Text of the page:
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Because it is the self who uses the body, this self sees value in the body. Other people see value in the body of some other self primarily because the body is a means by which that self communicates with them, expresses love to them, works for them, and so on.
The yogi's interest is inner peace and self-realization and social harmony.
Buddhists do not believe in a life of hedonism because they believe in the law of karma (that is, a person’s actions in this life will affect his existence in his next life) and because they preach that happiness can be obtained . . .
When we are attracted to a person, what we are really attracted to is the particle of life, i.e., atma. Without the presence of this atma, without life, you see a body for what it really is: just a hunk of blood, guts, flesh, bones, teeth, stool, mucus, hair, urine, bile, and so on—a bag of chemicals. The monetary value of this bag of chemicals called the material body is about $9.
What is your essence? Is it matter - a mere collection of material atoms and molecules? Or is it something else?
The body is yours - but it is not you. The body is a garment that you are wearing, a machine that you are using, a vehicle that you are driving. The body is your possession. Just as a person does not identify himself as being the shirt he is wearing, he also should not identify himself with the body that he is wearing.
Name, race, age, sex, religion, nationality, occupation, height, weight, and so on—all these are bodily labels. Therefore if you consider your body to be yourself, you automatically identify yourself with such labels. If your body is fat and ugly, you think, “Woe is me! I am fat and ugly.” If your body is 60 years old and female, you think, ”I am a 60-year-old female.” If your body is black and beautiful, you think, “I am black and beautiful.”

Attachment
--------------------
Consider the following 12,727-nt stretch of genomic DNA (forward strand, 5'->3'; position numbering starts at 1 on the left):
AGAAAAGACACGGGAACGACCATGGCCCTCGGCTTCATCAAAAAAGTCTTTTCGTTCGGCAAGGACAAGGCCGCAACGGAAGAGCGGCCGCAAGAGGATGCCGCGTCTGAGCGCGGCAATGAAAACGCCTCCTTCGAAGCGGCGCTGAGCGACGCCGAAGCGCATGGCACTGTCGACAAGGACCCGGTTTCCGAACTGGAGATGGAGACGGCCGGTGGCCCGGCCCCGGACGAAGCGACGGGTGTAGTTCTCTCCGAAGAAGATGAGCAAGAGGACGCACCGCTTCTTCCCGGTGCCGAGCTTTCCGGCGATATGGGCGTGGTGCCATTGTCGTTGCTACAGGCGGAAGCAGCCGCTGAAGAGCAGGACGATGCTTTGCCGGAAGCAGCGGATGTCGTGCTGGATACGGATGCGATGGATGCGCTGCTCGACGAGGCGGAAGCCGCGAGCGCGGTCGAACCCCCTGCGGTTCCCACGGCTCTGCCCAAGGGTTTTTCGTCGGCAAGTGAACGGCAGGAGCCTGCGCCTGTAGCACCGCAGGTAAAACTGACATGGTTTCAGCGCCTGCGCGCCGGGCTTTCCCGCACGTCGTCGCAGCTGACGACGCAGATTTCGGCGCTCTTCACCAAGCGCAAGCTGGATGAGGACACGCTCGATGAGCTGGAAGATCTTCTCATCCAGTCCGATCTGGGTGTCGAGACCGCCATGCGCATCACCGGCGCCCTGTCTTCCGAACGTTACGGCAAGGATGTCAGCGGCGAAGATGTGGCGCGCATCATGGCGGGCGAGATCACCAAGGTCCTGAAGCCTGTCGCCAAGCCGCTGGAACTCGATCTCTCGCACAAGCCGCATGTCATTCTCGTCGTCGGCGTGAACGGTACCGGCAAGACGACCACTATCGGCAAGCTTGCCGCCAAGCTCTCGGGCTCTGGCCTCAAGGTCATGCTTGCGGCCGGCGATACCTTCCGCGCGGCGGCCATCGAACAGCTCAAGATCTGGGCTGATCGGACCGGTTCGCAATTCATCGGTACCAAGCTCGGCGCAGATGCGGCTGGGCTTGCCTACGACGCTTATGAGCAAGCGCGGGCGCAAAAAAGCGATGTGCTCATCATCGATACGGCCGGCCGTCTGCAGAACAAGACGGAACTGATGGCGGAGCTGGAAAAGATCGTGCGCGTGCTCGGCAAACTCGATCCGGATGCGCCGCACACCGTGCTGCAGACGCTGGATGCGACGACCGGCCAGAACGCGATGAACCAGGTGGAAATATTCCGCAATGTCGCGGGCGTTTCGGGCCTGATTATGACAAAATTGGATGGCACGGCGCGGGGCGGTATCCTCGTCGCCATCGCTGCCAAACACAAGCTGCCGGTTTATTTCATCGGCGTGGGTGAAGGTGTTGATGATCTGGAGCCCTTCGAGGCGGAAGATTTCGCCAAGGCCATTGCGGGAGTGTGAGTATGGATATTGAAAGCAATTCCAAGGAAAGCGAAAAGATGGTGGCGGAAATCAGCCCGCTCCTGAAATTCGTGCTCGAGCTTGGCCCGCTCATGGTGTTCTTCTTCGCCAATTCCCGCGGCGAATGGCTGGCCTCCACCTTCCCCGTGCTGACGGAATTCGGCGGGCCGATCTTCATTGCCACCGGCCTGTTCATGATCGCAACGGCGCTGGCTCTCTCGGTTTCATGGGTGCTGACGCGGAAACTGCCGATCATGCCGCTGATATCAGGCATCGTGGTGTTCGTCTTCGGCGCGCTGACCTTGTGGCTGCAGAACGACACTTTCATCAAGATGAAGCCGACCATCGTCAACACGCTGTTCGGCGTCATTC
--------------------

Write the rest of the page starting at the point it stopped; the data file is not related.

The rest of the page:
But is the body really the self? Are you really your body?
This planet can be made a happier, more peaceful place to live, but the change will have to come from within the hearts of all of us living here
A person who tries to be a goswami is careful not to engage in those activities that are harmful to his spiritual development. For example, he refrains from taking intoxicants (including all sorts of drugs, alcohol, cigarettes, and so on); from having illicit sex; from gambling; and from eating meat, fish, and eggs.
Often people try so hard to find happiness through sense pleasure that they may attempt to gratify several or all of their senses at the same time. For example, you may simultaneously be watching TV, listening to the radio, munching potato chips, sipping beer, and smoking a cigarette. Perhaps you may have your arm around the shoulders of your girlfriend or boyfriend. You may also have a magazine at your side, which you look at during commercials. You try to fill up every sense; yet still you’re not satisfied; still you want something more.
The most ironic thing about a life of crime is that it is based on a lie—the lie of materialism. The reason kids in poor neighborhoods idolize the local hoods is because they think that such hoods are happy. They see that by material standards the crooks are “successful”—they’ve got nice clothes, jewelry, flashy cars, the respect of others, pretty girls, lots of cash, and so on. But if such kids knew that material wealth and false lordship were not synonymous with happiness, then they wouldn’t see crooks as successful. So it is this big lie—the materialistic concept of success—that causes many youngsters to follow in the footsteps of hoods.